He knows the stereotype of the idanseur/i, but he can never really believe that his hero would be the way he is, to be abhorrent, like he is. It is true, the popular view is that to enjoy watching men dance is to enjoy men, and it is true, also, that Roxas fits that particular stereotype as uncomfortably as a ballerina in her first pair of pointe shoes. He accepted that he was gay years ago, but can not yet let anyone know, for fear of ridicule, for fear of losing what little love he has managed to hold onto within his life. He doesn't want to watch his mother make that disappointed face, to watch his sister look at him sidelong, to see all the knowing glances from people at school. He knows what those who frequent the ballet would think of him if they knew that he watches the men far more than he pays his attentions to the prima ballerina; ballet is no longer a sexual thing, this is true, but he's supposed to enjoy the dance first, the women second, and the men finally. He does not.

It's not like Axel is the next Nijinsky, either. He's imperfect, stumbling occasionally, and the theatre in which Roxas goes to watch him is merely a large room, the unsprung floor putting stress on joints already overworked by years of training. Roxas is thirteen, his burgeoning sexuality lying heavy on him like a thick cloak of misery, and Axel is seventeen, going through what will be his final growth spurt, gangly and awkward, elbows and knees never where he expects them to be, and more often than not, he falls if he tries to stretch fully, the force of his movements surprising him. Roxas watches anyway, watches how those hands with their long, slim fingers support his partner, that red hair pulled back tightly, keeping it out of the way. No matter how often Axel falls on his own, he never drops his partner, and Roxas longs for those hands around his ribcage, holding him safe and protected, keeping him close to that body which is all lean tension. Axel is pale skin, green eyes flashing with humour, anger, transferring all of the emotions he feels through to the audience, red hair French-braided close to his head to stop it from flicking around, willowy, strength hidden in fluidity and grace. In every performance, Roxas is asked how he thought it went, and can not answer that the only person he saw, for three hours, was the gangly redhead at the back, tripping over his own feet, but smiling at his partner like they were really in love.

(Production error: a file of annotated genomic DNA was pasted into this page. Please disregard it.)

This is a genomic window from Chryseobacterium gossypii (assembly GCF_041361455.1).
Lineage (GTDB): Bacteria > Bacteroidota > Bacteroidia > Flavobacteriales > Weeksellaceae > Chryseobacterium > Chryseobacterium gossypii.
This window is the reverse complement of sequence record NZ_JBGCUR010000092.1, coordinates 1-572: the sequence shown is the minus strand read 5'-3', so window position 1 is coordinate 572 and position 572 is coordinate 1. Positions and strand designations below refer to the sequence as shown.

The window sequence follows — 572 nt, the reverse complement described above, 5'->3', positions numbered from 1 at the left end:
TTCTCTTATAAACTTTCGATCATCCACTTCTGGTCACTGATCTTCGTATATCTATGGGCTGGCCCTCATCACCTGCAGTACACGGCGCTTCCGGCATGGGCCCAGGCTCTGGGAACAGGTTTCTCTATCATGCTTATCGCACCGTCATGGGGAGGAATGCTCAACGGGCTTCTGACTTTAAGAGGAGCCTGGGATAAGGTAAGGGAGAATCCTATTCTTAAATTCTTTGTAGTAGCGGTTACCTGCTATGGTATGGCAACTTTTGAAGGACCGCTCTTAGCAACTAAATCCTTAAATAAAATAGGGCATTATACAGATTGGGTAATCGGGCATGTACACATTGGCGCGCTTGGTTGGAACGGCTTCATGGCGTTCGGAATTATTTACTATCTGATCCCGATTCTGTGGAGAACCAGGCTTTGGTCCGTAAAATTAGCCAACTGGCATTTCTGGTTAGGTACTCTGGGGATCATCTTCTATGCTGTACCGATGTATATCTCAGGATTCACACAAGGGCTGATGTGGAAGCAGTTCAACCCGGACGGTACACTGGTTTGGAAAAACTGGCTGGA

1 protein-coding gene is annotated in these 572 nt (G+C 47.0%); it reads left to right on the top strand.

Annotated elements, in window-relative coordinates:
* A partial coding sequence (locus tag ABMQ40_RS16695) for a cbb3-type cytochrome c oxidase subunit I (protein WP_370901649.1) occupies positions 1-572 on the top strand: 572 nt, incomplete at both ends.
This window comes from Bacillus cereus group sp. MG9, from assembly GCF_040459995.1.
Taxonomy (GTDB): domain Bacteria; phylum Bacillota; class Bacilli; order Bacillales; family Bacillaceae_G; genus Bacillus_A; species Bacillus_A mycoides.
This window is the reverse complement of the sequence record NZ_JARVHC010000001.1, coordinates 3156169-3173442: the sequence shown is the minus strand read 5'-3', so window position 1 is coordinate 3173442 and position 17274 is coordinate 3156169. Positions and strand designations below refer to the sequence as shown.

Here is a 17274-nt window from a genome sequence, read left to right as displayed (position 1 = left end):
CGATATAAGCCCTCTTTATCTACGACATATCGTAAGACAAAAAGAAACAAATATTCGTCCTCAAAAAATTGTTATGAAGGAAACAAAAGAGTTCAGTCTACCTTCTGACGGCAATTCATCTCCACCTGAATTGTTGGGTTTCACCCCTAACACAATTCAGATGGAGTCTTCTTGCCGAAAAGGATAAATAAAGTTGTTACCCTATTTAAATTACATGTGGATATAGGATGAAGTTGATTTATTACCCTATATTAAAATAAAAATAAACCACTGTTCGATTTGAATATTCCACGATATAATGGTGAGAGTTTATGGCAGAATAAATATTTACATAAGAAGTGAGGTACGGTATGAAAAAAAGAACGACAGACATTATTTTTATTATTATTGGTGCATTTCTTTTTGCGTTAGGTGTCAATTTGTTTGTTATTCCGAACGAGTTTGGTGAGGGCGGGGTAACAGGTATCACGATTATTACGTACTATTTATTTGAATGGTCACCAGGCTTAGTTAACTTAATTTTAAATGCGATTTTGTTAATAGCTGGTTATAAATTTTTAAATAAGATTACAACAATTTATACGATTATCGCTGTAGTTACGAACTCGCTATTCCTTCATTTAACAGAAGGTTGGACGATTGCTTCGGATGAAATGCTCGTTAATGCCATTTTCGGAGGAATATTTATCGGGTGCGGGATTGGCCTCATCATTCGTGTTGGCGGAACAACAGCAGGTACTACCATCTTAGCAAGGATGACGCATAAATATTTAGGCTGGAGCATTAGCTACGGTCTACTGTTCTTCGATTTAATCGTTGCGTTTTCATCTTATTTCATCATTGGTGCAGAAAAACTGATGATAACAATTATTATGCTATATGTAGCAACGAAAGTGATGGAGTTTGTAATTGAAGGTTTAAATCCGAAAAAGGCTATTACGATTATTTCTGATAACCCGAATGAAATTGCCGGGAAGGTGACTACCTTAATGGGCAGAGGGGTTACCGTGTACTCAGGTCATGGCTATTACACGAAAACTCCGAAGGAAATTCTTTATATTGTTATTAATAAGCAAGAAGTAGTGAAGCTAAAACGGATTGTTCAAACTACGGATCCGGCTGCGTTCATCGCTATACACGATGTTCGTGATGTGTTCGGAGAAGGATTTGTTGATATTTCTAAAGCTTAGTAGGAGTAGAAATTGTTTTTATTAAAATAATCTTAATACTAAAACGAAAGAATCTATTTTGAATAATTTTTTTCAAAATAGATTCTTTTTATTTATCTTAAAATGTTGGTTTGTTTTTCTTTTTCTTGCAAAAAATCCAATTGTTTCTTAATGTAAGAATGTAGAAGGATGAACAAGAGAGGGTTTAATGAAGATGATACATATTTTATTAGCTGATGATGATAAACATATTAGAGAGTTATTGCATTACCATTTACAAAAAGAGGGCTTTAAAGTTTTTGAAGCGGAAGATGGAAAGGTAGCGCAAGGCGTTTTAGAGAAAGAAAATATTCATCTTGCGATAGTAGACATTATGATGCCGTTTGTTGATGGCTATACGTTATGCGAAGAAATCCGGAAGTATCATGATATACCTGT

Roxas gets into ballet because his twin sister is a dancer – by the time they're fourteen, she is the prima ballerina of her little community centre group, and suddenly everyone's talking about proper schooling, about sending her away to be beaten with sticks by unforgiving French and Russians, taught by those too injured or weak to dance professionally, too old to be seemly, too old to be flexible. Roxas has been watching Naminé dance since she was seven, and he can see her skill, certainly, see how she's improved, how much she loves it, and how hard she is willing to work to achieve everything simply via expression through her body and feet. But when she dances with Axel, who at eighteen, has finally grown into his height, all he can do is wish that he'd taken the offer of dance lessons, so he could be ien travestie/i with him, pressed close, ien pointe/i, fluid movement and lean muscle. He stops going to watch her dance, and the closeness between them slips away, so that when she has to go to New York, Roxas doesn't go with her, to help her settle in. He says goodbye at the door and watches the one person who has always been there for him slip away, off to step into her destiny, her skill, her passion. He turns back to his math homework, staring at the algebra until the letters look like numbers.